BEIRUT - The leader of Hezbollah on Thursday slammed an Egyptian court verdict that convicted 26 men of spying for the militant group and plotting attacks in Egypt, calling the ruling "political and unjust."

In comments to Kuwait's Rai TV distributed by Hezbollah's media office, Sheik Hassan Nasrallah said the men are only guilty of carrying out their "duty" by offering support for militants in Gaza who are fighting Israel.

The men were convicted of planning attacks on tourists and shipping in the Suez Canal, and sending operatives and explosives to Gaza to aid militants there. An Egyptian court sentenced the men Wednesday to prison terms ranging from six months to life.

"The verdicts that were issued against the mujahedeen (holy fighters) who were offering support for the mujahedeen in the Gaza Strip are political and unjust," Nasrallah said. He called the ruling "a badge of honour" for the 26 men.

The trial, which started in August 2009, marks the first time Egypt has prosecuted alleged Hezbollah activists. In April of that year, Egyptian security officials said they had uncovered a Hezbollah cell plotting to destabilize the country.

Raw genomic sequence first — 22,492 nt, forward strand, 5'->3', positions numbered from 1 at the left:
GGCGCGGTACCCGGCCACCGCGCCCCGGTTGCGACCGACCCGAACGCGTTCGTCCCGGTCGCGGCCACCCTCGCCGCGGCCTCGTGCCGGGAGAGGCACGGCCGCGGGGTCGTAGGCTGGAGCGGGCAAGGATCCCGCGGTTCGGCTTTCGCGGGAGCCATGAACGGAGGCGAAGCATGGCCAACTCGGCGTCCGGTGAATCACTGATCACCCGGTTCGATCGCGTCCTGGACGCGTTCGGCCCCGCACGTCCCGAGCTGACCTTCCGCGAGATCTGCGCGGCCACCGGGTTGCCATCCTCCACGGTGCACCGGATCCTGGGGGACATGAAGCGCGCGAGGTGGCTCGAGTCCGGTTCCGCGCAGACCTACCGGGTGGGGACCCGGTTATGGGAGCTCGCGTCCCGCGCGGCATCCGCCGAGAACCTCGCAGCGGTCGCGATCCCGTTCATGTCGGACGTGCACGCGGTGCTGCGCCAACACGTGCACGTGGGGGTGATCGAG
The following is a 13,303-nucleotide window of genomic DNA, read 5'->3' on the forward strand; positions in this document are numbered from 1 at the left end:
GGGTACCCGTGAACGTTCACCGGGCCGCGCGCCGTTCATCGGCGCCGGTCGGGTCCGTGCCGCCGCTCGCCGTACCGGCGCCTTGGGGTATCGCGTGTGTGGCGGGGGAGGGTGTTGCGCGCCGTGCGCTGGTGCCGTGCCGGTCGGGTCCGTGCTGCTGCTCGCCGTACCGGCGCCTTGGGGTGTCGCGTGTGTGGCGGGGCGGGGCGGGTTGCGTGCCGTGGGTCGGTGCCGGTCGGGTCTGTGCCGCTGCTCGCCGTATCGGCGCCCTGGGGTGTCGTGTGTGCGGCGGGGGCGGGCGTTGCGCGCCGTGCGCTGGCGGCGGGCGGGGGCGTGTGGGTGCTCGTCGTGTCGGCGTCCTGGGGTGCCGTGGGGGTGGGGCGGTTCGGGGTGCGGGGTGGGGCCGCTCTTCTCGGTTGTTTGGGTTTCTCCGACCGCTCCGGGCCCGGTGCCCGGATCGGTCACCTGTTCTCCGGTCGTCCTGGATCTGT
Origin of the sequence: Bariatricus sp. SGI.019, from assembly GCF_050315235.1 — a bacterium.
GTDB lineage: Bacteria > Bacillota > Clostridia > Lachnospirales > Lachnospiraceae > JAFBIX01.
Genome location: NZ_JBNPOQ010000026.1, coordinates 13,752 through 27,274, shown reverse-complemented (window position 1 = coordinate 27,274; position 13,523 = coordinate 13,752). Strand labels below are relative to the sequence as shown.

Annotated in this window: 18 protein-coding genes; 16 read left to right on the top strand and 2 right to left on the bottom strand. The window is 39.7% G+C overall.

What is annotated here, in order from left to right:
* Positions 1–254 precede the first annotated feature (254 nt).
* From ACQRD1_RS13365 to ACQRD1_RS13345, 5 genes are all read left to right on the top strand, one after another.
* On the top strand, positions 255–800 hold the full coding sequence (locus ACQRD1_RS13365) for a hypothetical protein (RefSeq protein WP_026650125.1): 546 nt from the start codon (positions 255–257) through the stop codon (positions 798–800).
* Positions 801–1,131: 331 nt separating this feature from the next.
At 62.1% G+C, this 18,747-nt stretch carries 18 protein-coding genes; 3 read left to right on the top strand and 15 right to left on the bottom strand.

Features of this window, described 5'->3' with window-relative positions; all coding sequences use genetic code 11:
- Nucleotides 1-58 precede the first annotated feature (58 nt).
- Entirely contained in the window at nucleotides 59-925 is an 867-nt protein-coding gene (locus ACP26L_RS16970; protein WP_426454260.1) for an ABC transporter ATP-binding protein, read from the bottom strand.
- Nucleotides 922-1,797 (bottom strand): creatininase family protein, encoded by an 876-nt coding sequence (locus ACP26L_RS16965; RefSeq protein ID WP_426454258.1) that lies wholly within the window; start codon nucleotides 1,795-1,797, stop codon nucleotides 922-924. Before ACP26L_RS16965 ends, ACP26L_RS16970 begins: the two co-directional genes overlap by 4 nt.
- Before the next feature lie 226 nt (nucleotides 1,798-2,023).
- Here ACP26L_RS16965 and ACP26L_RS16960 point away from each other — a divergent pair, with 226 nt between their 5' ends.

It was also the first time Egypt has convicted people involved in the smuggling trade with Gaza.

Nasrallah has acknowledged sending an agent to supervise weapons shipments to Hamas in Gaza, but he has denied seeking to undermine Egypt's security.

The Egyptian verdict cannot be appealed and the convicts can only be released if Egyptian President Hosni Mubarak grants them pardon.

Nasrallah said he would seek to overturn the verdicts through "political and diplomatic channels."